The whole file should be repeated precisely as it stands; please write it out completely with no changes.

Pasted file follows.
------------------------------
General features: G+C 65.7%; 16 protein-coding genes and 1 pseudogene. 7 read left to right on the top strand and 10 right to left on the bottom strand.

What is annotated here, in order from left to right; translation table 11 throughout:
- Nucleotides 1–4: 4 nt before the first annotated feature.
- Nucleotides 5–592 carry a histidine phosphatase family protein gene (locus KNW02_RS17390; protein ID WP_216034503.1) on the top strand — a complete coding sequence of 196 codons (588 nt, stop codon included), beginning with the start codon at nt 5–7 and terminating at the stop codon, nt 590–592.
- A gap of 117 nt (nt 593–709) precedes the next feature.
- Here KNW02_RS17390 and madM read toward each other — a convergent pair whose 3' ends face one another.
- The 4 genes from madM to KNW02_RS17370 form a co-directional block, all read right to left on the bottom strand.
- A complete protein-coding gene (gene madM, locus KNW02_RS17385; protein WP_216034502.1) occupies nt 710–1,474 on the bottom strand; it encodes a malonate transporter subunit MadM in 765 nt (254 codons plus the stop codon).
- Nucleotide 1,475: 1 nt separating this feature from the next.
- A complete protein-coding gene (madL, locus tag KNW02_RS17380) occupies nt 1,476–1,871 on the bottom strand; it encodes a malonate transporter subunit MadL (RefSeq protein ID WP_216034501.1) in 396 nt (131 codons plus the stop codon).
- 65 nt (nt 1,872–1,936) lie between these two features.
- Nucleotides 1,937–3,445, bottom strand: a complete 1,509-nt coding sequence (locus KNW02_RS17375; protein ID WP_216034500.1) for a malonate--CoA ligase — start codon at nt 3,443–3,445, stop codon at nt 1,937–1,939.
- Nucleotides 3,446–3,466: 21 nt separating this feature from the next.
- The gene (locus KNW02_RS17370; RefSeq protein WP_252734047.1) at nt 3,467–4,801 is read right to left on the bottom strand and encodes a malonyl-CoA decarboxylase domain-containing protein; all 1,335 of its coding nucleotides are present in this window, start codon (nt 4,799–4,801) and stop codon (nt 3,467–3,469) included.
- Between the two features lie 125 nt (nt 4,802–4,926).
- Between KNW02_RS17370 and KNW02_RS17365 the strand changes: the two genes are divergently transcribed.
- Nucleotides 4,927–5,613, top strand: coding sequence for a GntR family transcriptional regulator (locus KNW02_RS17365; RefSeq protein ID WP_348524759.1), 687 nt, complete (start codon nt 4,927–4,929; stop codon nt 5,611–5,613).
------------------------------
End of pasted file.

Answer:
General features: G+C 65.7%; 16 protein-coding genes and 1 pseudogene. 7 read left to right on the top strand and 10 right to left on the bottom strand.

What is annotated here, in order from left to right; translation table 11 throughout:
- Nucleotides 1–4: 4 nt before the first annotated feature.
- Nucleotides 5–592 carry a histidine phosphatase family protein gene (locus KNW02_RS17390; protein ID WP_216034503.1) on the top strand — a complete coding sequence of 196 codons (588 nt, stop codon included), beginning with the start codon at nt 5–7 and terminating at the stop codon, nt 590–592.
- A gap of 117 nt (nt 593–709) precedes the next feature.
- Here KNW02_RS17390 and madM read toward each other — a convergent pair whose 3' ends face one another.
- The 4 genes from madM to KNW02_RS17370 form a co-directional block, all read right to left on the bottom strand.
- A complete protein-coding gene (gene madM, locus KNW02_RS17385; protein WP_216034502.1) occupies nt 710–1,474 on the bottom strand; it encodes a malonate transporter subunit MadM in 765 nt (254 codons plus the stop codon).
- Nucleotide 1,475: 1 nt separating this feature from the next.
- A complete protein-coding gene (madL, locus tag KNW02_RS17380) occupies nt 1,476–1,871 on the bottom strand; it encodes a malonate transporter subunit MadL (RefSeq protein ID WP_216034501.1) in 396 nt (131 codons plus the stop codon).
- 65 nt (nt 1,872–1,936) lie between these two features.
- Nucleotides 1,937–3,445, bottom strand: a complete 1,509-nt coding sequence (locus KNW02_RS17375; protein ID WP_216034500.1) for a malonate--CoA ligase — start codon at nt 3,443–3,445, stop codon at nt 1,937–1,939.
- Nucleotides 3,446–3,466: 21 nt separating this feature from the next.
- The gene (locus KNW02_RS17370; RefSeq protein WP_252734047.1) at nt 3,467–4,801 is read right to left on the bottom strand and encodes a malonyl-CoA decarboxylase domain-containing protein; all 1,335 of its coding nucleotides are present in this window, start codon (nt 4,799–4,801) and stop codon (nt 3,467–3,469) included.
- Between the two features lie 125 nt (nt 4,802–4,926).
- Between KNW02_RS17370 and KNW02_RS17365 the strand changes: the two genes are divergently transcribed.
- Nucleotides 4,927–5,613, top strand: coding sequence for a GntR family transcriptional regulator (locus KNW02_RS17365; RefSeq protein ID WP_348524759.1), 687 nt, complete (start codon nt 4,927–4,929; stop codon nt 5,611–5,613).